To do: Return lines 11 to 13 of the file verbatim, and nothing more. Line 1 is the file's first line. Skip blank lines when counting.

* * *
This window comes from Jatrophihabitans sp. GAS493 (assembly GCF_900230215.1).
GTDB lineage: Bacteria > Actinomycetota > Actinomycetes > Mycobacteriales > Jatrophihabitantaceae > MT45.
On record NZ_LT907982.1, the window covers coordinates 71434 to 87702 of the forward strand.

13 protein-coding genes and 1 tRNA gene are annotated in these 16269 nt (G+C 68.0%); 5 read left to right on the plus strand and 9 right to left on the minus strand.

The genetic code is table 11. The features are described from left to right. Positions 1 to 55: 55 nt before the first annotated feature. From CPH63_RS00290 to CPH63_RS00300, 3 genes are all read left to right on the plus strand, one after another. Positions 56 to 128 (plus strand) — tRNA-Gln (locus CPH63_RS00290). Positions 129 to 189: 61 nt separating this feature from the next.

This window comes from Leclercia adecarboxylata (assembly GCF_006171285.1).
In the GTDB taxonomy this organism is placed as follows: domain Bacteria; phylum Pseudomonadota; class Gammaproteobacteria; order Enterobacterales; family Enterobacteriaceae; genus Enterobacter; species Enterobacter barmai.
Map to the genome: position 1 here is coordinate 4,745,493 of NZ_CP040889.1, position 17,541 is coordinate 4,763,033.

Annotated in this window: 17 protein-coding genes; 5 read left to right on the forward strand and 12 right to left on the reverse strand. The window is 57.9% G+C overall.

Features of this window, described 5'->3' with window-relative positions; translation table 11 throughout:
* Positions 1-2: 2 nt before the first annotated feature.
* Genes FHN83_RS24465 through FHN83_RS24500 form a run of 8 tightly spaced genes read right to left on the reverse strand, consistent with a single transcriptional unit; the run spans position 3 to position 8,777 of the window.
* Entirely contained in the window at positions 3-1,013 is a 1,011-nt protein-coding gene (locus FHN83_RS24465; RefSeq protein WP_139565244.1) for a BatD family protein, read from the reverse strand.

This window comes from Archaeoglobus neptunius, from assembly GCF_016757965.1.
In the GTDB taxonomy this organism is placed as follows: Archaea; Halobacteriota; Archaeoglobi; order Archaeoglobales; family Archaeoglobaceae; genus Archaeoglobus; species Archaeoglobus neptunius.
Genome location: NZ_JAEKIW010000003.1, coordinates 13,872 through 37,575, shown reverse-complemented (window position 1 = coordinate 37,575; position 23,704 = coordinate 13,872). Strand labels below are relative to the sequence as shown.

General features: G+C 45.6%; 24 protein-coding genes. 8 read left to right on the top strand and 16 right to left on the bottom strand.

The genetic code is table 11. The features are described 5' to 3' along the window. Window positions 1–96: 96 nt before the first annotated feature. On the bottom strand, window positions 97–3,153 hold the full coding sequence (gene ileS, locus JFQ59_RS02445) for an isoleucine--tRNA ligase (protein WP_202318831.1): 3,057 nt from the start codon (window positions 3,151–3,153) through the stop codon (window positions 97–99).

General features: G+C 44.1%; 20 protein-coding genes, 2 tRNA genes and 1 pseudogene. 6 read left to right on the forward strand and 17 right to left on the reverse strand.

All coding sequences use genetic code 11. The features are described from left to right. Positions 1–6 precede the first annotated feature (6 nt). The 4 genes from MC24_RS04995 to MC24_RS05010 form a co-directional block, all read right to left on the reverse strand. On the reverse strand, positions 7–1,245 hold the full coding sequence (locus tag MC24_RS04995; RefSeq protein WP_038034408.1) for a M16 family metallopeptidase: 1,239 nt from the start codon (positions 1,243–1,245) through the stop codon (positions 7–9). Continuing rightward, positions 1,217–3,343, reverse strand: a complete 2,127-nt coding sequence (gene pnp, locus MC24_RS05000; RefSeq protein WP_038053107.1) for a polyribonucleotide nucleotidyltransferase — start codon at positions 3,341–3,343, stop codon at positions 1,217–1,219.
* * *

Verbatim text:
* Positions 1-2: 2 nt before the first annotated feature.
* Genes FHN83_RS24465 through FHN83_RS24500 form a run of 8 tightly spaced genes read right to left on the reverse strand, consistent with a single transcriptional unit; the run spans position 3 to position 8,777 of the window.
* Entirely contained in the window at positions 3-1,013 is a 1,011-nt protein-coding gene (locus FHN83_RS24465; RefSeq protein WP_139565244.1) for a BatD family protein, read from the reverse strand.